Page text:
HAND-COPIED STUDY GUIDE:This adult quarterly was hand-copied by a church member in Romania during a time when owning such literature was illegal in that country.Local missionaries, pastors, and church elders then make the journey to the mission or district headquarters to pick up their study guides. For those in the PNG highlands, where roads don’t connect with most villages, that might mean a two- or three-day trek—one way. Of course, if they’re lucky, a mission plane may deliver the study guides to an airstrip just across the valley. That’s only a one- or two-day hike in precipitous Papua New Guinea, and although you could almost shoot an arrow across the valley, the descent and ascent in each direction is a real “killer.” For the island churches on the atolls of the huge Marovo Lagoon in the Solomon Islands, for example, it could mean paddling a canoe from island to island for a number of days. Although powered canoes are available, petrol (gasoline) is largely unaffordable, even if obtainable.
While the Adventist church most remote from its headquarters in the South Pacific is Pitcairn Island, the Republic of Kiribati, which consists of 33 islands dispersed over 3.5 million square kilometers (1.4 million square miles), is probably the best example of remoteness, both in distance and access. Its nearest island to union mission headquarters in Fiji is still 930 miles (1,500 kilometers) distant, while its most distant is about 2,000 miles (3,300 kilometers) away. Adding to distance is access, as very few boats ply its outer islands on a regular timetable, so getting those study guides out requires ingenuity and patience. But it’s worth it.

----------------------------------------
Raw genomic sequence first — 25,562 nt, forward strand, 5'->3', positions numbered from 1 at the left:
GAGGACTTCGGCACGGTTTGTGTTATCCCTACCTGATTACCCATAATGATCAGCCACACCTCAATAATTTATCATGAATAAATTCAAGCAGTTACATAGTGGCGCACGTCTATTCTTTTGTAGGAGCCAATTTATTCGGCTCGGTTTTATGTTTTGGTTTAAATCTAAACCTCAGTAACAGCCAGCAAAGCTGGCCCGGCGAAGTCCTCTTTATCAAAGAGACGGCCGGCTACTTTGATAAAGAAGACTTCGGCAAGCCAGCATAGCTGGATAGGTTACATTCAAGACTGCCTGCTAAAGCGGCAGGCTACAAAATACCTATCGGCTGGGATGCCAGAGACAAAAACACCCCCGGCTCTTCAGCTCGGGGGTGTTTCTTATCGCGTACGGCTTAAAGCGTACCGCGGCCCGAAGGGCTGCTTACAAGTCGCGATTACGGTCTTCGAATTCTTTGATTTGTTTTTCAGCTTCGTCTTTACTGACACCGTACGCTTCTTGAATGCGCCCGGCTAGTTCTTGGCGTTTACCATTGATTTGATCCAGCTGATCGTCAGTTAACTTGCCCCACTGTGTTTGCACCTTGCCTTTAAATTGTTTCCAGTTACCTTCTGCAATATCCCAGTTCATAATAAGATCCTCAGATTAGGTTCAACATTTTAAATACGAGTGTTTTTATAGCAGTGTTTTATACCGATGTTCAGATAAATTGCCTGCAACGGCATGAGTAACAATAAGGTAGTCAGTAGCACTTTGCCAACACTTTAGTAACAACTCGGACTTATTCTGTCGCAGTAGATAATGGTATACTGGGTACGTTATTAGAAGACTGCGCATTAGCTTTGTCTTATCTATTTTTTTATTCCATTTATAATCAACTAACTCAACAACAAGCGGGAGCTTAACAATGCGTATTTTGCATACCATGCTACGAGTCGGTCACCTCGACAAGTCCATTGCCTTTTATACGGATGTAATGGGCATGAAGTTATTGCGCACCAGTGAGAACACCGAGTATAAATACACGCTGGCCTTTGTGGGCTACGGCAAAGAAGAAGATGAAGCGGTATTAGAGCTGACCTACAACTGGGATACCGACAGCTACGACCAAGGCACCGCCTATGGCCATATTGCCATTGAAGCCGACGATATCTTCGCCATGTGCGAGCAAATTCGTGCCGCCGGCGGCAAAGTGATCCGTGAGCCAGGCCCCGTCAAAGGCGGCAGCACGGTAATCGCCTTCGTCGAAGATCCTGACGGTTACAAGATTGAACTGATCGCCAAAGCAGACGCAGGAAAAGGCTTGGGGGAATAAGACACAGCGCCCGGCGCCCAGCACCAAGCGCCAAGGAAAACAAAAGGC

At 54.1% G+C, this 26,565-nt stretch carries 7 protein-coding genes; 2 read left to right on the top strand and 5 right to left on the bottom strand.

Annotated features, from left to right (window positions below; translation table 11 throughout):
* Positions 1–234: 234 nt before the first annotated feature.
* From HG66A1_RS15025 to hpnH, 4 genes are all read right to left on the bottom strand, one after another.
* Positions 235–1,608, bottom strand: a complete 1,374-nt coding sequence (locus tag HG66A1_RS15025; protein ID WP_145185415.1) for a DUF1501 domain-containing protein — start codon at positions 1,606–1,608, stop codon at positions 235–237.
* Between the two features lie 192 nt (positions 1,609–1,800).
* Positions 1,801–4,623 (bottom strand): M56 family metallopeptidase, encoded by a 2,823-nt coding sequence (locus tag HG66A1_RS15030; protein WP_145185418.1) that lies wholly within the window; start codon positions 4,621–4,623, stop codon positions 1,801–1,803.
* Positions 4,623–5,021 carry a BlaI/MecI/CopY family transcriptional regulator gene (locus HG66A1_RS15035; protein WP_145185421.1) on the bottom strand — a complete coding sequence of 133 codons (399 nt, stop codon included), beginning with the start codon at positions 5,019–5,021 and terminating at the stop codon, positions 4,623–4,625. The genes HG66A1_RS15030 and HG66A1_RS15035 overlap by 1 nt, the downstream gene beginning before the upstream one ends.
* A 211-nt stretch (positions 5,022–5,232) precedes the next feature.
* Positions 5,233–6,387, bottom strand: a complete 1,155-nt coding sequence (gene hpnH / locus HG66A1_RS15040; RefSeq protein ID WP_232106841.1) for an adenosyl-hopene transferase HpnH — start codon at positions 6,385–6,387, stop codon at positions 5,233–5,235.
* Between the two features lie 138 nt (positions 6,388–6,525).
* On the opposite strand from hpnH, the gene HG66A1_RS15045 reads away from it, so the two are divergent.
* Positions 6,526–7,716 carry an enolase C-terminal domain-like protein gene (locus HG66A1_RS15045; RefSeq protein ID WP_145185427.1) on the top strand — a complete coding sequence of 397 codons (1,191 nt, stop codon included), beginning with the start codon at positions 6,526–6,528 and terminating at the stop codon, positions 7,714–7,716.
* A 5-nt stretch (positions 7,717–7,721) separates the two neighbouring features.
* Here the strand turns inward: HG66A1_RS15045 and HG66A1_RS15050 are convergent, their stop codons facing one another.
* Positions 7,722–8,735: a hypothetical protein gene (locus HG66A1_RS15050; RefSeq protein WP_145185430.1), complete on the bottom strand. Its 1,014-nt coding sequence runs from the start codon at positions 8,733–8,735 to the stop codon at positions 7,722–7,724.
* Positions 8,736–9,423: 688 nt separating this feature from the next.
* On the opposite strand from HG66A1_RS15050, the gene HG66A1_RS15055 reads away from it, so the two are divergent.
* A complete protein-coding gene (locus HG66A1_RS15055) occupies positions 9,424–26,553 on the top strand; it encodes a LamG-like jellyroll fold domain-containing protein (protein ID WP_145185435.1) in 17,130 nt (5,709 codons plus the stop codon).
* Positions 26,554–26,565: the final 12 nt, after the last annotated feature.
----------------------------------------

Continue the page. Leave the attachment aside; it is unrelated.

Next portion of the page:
The Bread and Butter of Bible Study
Piuki Tasa, Adventist Book Center (ABC) director of the Papua New Guinea Union Mission, says the Adult Bible Study Guide is the bread and butter of Bible study and daily family worship in that field. He’s lived and worked in both PNG and the Solomon Islands as a pastor and an ABC manager, so he knows this is true. He says that when the study guides don’t reach the outlying communities until the fourth or fifth week of the quarter, they’re greatly missed. He describes the Adult Bible Study Guide as a “great blessing” to the church members in his region, and says the members just love to study it.